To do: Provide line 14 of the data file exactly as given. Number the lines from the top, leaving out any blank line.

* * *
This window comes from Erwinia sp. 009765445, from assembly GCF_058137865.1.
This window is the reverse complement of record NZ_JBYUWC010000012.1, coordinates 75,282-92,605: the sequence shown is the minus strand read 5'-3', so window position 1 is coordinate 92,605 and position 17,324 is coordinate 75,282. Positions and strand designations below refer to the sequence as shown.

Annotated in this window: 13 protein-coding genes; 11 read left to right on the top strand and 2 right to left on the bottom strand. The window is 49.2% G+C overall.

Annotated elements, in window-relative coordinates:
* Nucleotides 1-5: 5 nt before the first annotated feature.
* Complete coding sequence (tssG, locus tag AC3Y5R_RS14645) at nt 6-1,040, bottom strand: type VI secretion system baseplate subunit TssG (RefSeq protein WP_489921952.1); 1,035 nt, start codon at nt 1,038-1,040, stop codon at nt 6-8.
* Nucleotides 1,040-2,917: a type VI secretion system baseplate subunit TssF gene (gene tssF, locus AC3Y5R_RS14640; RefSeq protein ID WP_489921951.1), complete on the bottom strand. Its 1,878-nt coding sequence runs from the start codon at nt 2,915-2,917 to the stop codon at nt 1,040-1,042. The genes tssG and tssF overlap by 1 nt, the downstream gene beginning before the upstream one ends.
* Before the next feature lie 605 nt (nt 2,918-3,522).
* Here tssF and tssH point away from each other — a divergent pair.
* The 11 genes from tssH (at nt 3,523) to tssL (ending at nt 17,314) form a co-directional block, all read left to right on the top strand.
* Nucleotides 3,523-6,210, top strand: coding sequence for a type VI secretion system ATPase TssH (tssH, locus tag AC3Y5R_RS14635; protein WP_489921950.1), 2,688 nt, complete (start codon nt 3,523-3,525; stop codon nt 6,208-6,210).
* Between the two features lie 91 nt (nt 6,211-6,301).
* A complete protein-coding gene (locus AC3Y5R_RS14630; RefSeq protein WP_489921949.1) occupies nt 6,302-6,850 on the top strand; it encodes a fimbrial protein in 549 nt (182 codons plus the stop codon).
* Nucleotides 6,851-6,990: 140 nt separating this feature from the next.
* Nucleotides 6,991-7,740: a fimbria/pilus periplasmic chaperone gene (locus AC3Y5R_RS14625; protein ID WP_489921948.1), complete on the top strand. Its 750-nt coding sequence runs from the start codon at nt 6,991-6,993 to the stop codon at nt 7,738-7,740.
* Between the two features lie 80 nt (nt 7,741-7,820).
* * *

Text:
* Nucleotides 6,851-6,990: 140 nt separating this feature from the next.